I can agree with almost all of this. When Project Natal was introduced at E3 (2009 I think) I was amazed… I started telling everyone that would listen about it, how amazing it seemed and how it seemed like "magic" almost. I loved the things they showed, the painting demo where they made the elephant specifically. I also really liked the idea in the Milo demo where you could hold up something to the camera and Milo would be able to see it and react to its color or shape, those ideas could have been worked into games in very cool ways.

But then it turned into Kinect. We had the cult-like event with space paunches and it all felt very "Kool Aid-ish"… and my worst fear for Project Natal came to be… it went from being the "next step" to being just a different version of the Wii, a Wii where you didn't have to hold anything. I have been VERY anti-Kinect since then, and I am going to buy the Kinectless SKU when it comes out, because the moment I saw that MS just wanted their own Wii to chase the casual market and not a device that could push things forward I was out… and I've seen no reason to come back.

Avatar image for thelastgunslinger
#6 Posted by TheLastGunslinger (575 posts) -

@rokkaku: If MS goes the VR route their headset will probably use Kinect for body tracking, much like Morpheus uses the PS Eye, so there' still some hope left for the camera.

Avatar image for dan_citi
#7 Posted by Dan_CiTi (4578 posts) -

Good job with this article, I hope MS can show that Kinect matters outside of a few games in the lifespan of the system (like the maybe 5 games that did anything worthwhile with the first Kinect.)

And while I totally respect Doug Wilson a lot, saying DDR is one of the most fun games ever? Totally silly. Those games are pretty okay at best, even playing songs I like on them.

Avatar image for glacialhelmnun
#8 Posted by glacialhelmnun (58 posts) -

I am sad to see the Kinect go but it still seems like the right move to me. Price matters, and apparently Microsoft didn't learn Sony's lesson from last time around. I also think that the crazy success of Dance Central and Wii Sports will ensure that we'll continue to see weird peripheral experiments going forward.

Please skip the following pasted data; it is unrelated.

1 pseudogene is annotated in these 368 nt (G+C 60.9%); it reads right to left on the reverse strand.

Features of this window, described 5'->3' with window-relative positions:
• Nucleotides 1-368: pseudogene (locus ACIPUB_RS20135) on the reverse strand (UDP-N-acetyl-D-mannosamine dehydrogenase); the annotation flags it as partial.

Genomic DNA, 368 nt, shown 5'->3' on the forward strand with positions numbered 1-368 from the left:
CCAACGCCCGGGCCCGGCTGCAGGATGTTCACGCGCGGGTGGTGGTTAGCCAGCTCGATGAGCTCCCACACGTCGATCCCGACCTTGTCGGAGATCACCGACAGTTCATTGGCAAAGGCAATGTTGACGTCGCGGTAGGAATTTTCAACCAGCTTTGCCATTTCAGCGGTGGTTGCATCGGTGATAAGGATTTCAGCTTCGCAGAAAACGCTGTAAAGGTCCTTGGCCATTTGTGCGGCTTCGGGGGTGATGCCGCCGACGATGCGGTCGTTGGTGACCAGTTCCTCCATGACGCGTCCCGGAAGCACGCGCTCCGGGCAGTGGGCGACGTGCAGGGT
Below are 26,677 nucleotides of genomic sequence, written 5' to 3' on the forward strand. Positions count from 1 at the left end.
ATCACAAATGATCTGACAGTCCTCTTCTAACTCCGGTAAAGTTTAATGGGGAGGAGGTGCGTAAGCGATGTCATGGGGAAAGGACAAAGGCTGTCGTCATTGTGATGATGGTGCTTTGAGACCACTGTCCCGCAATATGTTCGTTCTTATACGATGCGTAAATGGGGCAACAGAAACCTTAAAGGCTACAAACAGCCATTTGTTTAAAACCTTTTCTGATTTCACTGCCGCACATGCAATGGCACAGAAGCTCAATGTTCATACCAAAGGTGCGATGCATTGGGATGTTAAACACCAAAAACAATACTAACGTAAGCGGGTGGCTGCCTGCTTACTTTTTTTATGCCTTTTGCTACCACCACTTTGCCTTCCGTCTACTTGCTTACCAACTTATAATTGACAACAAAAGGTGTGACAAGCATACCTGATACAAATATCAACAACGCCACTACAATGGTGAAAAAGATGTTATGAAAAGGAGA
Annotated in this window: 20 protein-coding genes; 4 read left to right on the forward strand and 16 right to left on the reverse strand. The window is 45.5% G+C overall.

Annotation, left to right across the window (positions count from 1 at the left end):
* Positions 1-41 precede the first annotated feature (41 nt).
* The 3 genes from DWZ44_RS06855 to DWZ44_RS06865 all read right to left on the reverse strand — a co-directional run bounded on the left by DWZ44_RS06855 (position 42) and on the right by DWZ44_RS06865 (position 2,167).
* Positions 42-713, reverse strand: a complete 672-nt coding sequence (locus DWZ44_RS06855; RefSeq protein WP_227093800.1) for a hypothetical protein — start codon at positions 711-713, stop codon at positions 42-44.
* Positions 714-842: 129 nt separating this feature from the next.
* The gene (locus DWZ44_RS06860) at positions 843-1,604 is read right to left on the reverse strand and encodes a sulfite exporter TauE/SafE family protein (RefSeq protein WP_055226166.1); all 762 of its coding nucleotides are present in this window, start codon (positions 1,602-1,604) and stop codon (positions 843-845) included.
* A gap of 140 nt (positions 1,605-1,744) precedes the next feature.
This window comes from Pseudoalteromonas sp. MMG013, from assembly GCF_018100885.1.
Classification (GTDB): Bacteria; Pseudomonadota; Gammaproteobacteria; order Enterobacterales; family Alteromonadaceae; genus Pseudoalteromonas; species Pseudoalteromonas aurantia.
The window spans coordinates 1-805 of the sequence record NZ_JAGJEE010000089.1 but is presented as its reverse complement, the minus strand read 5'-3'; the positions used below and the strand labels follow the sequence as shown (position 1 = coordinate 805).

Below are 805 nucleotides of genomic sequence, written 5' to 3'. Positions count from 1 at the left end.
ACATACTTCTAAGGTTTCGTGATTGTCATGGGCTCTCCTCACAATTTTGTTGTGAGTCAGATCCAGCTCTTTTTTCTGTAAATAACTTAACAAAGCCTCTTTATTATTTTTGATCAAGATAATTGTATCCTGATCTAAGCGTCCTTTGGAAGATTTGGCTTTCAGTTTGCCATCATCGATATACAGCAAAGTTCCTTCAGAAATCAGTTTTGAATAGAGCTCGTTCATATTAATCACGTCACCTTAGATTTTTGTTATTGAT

Finally, because I am anal:

2nd paragraph: I've always like Kinect, warts 'n all.

3rd from last paragraph: developers who wanted o try

Avatar image for themanwithnoplan
#9 Edited by TheManWithNoPlan (7008 posts) -

Wow. We went from it being a mandatory peripheral to use with the system. Then it was optional, but still included with each box and now it's going the way of the Kinect 1. Honestly, I wasn't expecting much from it, but it would've been nice to see developers figure out something cool to do with it this time around.

Avatar image for fuzz
#10 Posted by Fuzz (43 posts) -

Awesome article, Patrick. :)

It's refreshing to see an alternative narrative around Kinect and it's (possible) fate; not one that simply sneers at the hardware and its past failures.

Avatar image for sil3n7
#11 Posted by Sil3n7 (1435 posts) -

It's true that using the kinect as a controller replacement has been a terrible idea, but I also believe it means the kinect is inherently less capable of a wide range of games.

Dance Central leveraged direct body tracking in a way that was not possible or, I would argue, fun on a traditional controller.

Avatar image for mrcraggle
#12 Posted by mrcraggle (2869 posts) -

I really have to question what MS has planned for the XB1. Their vision was ambitious but soon after scrapped almost all of their ideas with the infamous Xbox One80 and now, not even a year into the consoles life, they're taking out another piece of that vision. MS have said that Kinect is the centre of the Xbox One but without it, it's just another box and completely ruins the idea that a dev can make a Kinect game and not have to worry whether or not that an XB1 owner has one.

Avatar image for ultrapeanut
#13 Edited by ultrapeanut (419 posts) -

If nothing else, Kinect has made for some great video content on the site.

Avatar image for hailinel
#14 Posted by Hailinel (25787 posts) -

Whatever happened to Kudo "BAM!" Tsunoda?

Avatar image for deathpooky
#15 Posted by Deathpooky (1690 posts) -

The thing that held me back from the Kinect were always the space requirements. It was not a device made for apartment living. Well, that and the complete lack of games outside of Dance Central.

I definitely agree things like DDR and Wii Sports, and arguably Rock Band, created some great physical and social gaming experiences and I'd be open to more things like that. But Kinect was just too limited, restrictive, and annoying.

Though I still find it incredible that Microsoft spent almost a year forcing people to buy the Kinect and eating it in the market with the price point, and they didn't have a single god damn game to back it up or justify it. Even though we've spent years saying how almost most Kinect 1.0 games were derivative, fake-Wii crap.